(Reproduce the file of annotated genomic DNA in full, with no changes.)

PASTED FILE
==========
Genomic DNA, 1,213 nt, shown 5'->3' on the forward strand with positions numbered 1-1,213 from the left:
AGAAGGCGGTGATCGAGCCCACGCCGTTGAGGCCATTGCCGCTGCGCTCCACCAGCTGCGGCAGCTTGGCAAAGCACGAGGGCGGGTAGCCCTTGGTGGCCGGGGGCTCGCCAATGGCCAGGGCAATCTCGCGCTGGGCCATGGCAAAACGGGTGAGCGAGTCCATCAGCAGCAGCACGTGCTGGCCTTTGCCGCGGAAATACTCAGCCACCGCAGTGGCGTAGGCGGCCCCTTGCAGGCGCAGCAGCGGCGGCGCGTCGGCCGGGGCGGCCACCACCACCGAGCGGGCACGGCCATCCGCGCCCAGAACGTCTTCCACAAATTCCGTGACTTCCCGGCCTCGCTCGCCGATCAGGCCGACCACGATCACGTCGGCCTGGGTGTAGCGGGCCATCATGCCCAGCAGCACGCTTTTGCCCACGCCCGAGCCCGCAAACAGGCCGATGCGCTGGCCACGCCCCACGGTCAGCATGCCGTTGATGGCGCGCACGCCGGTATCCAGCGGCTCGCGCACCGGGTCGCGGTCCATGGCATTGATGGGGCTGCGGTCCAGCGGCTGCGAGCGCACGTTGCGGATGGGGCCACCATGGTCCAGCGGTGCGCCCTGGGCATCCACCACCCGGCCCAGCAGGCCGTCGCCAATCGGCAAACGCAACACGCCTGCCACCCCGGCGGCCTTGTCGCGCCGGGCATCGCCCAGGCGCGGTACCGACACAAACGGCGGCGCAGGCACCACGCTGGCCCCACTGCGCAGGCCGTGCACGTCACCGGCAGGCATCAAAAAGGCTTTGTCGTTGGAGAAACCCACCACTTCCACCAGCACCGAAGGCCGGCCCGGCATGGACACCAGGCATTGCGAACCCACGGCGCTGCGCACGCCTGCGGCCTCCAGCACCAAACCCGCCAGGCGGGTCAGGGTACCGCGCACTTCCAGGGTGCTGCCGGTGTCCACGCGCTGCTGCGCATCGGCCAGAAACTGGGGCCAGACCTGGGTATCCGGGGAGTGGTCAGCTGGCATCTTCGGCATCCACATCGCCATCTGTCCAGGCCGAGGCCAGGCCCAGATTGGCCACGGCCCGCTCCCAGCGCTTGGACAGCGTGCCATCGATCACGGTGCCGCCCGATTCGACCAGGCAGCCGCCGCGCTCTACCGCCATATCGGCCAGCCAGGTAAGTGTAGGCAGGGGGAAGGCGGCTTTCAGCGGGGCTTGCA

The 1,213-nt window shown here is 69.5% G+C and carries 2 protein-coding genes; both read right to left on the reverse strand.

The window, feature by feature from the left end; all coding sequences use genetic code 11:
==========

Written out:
Genomic DNA, 1,213 nt, shown 5'->3' on the forward strand with positions numbered 1-1,213 from the left:
AGAAGGCGGTGATCGAGCCCACGCCGTTGAGGCCATTGCCGCTGCGCTCCACCAGCTGCGGCAGCTTGGCAAAGCACGAGGGCGGGTAGCCCTTGGTGGCCGGGGGCTCGCCAATGGCCAGGGCAATCTCGCGCTGGGCCATGGCAAAACGGGTGAGCGAGTCCATCAGCAGCAGCACGTGCTGGCCTTTGCCGCGGAAATACTCAGCCACCGCAGTGGCGTAGGCGGCCCCTTGCAGGCGCAGCAGCGGCGGCGCGTCGGCCGGGGCGGCCACCACCACCGAGCGGGCACGGCCATCCGCGCCCAGAACGTCTTCCACAAATTCCGTGACTTCCCGGCCTCGCTCGCCGATCAGGCCGACCACGATCACGTCGGCCTGGGTGTAGCGGGCCATCATGCCCAGCAGCACGCTTTTGCCCACGCCCGAGCCCGCAAACAGGCCGATGCGCTGGCCACGCCCCACGGTCAGCATGCCGTTGATGGCGCGCACGCCGGTATCCAGCGGCTCGCGCACCGGGTCGCGGTCCATGGCATTGATGGGGCTGCGGTCCAGCGGCTGCGAGCGCACGTTGCGGATGGGGCCACCATGGTCCAGCGGTGCGCCCTGGGCATCCACCACCCGGCCCAGCAGGCCGTCGCCAATCGGCAAACGCAACACGCCTGCCACCCCGGCGGCCTTGTCGCGCCGGGCATCGCCCAGGCGCGGTACCGACACAAACGGCGGCGCAGGCACCACGCTGGCCCCACTGCGCAGGCCGTGCACGTCACCGGCAGGCATCAAAAAGGCTTTGTCGTTGGAGAAACCCACCACTTCCACCAGCACCGAAGGCCGGCCCGGCATGGACACCAGGCATTGCGAACCCACGGCGCTGCGCACGCCTGCGGCCTCCAGCACCAAACCCGCCAGGCGGGTCAGGGTACCGCGCACTTCCAGGGTGCTGCCGGTGTCCACGCGCTGCTGCGCATCGGCCAGAAACTGGGGCCAGACCTGGGTATCCGGGGAGTGGTCAGCTGGCATCTTCGGCATCCACATCGCCATCTGTCCAGGCCGAGGCCAGGCCCAGATTGGCCACGGCCCGCTCCCAGCGCTTGGACAGCGTGCCATCGATCACGGTGCCGCCCGATTCGACCAGGCAGCCGCCGCGCTCTACCGCCATATCGGCCAGCCAGGTAAGTGTAGGCAGGGGGAAGGCGGCTTTCAGCGGGGCTTGCA

The 1,213-nt window shown here is 69.5% G+C and carries 2 protein-coding genes; both read right to left on the reverse strand.

The window, feature by feature from the left end; all coding sequences use genetic code 11: